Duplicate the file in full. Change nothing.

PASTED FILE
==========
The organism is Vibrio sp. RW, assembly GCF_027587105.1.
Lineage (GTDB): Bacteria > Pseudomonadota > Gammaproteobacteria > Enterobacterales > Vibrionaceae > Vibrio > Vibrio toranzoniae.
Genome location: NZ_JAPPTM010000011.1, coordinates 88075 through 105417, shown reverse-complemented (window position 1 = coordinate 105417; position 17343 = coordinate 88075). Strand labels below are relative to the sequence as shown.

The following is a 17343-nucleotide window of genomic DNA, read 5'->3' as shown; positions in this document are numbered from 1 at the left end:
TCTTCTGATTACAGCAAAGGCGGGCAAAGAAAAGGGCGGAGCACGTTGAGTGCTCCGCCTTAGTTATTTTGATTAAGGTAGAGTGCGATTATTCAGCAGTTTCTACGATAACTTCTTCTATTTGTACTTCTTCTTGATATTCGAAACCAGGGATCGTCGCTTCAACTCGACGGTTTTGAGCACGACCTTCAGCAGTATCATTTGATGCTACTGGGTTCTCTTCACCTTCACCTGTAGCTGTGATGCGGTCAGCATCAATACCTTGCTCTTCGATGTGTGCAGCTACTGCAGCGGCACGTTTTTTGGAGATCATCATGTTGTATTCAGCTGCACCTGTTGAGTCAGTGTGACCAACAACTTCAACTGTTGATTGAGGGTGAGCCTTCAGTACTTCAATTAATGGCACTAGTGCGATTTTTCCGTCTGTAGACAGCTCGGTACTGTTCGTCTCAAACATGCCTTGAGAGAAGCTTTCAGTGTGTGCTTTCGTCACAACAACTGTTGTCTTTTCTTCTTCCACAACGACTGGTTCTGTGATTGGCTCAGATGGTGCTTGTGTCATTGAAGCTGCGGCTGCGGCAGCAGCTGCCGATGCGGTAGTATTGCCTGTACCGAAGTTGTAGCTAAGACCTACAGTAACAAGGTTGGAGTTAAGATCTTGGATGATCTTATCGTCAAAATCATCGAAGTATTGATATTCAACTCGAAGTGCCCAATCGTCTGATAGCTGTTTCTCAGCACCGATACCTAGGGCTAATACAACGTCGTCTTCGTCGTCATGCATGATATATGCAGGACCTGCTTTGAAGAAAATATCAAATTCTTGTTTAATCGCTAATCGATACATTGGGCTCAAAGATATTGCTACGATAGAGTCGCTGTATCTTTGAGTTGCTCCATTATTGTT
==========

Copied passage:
The organism is Vibrio sp. RW, assembly GCF_027587105.1.
Lineage (GTDB): Bacteria > Pseudomonadota > Gammaproteobacteria > Enterobacterales > Vibrionaceae > Vibrio > Vibrio toranzoniae.
Genome location: NZ_JAPPTM010000011.1, coordinates 88075 through 105417, shown reverse-complemented (window position 1 = coordinate 105417; position 17343 = coordinate 88075). Strand labels below are relative to the sequence as shown.

The following is a 17343-nucleotide window of genomic DNA, read 5'->3' as shown; positions in this document are numbered from 1 at the left end:
TCTTCTGATTACAGCAAAGGCGGGCAAAGAAAAGGGCGGAGCACGTTGAGTGCTCCGCCTTAGTTATTTTGATTAAGGTAGAGTGCGATTATTCAGCAGTTTCTACGATAACTTCTTCTATTTGTACTTCTTCTTGATATTCGAAACCAGGGATCGTCGCTTCAACTCGACGGTTTTGAGCACGACCTTCAGCAGTATCATTTGATGCTACTGGGTTCTCTTCACCTTCACCTGTAGCTGTGATGCGGTCAGCATCAATACCTTGCTCTTCGATGTGTGCAGCTACTGCAGCGGCACGTTTTTTGGAGATCATCATGTTGTATTCAGCTGCACCTGTTGAGTCAGTGTGACCAACAACTTCAACTGTTGATTGAGGGTGAGCCTTCAGTACTTCAATTAATGGCACTAGTGCGATTTTTCCGTCTGTAGACAGCTCGGTACTGTTCGTCTCAAACATGCCTTGAGAGAAGCTTTCAGTGTGTGCTTTCGTCACAACAACTGTTGTCTTTTCTTCTTCCACAACGACTGGTTCTGTGATTGGCTCAGATGGTGCTTGTGTCATTGAAGCTGCGGCTGCGGCAGCAGCTGCCGATGCGGTAGTATTGCCTGTACCGAAGTTGTAGCTAAGACCTACAGTAACAAGGTTGGAGTTAAGATCTTGGATGATCTTATCGTCAAAATCATCGAAGTATTGATATTCAACTCGAAGTGCCCAATCGTCTGATAGCTGTTTCTCAGCACCGATACCTAGGGCTAATACAACGTCGTCTTCGTCGTCATGCATGATATATGCAGGACCTGCTTTGAAGAAAATATCAAATTCTTGTTTAATCGCTAATCGATACATTGGGCTCAAAGATATTGCTACGATAGAGTCGCTGTATCTTTGAGTTGCTCCATTATTGTT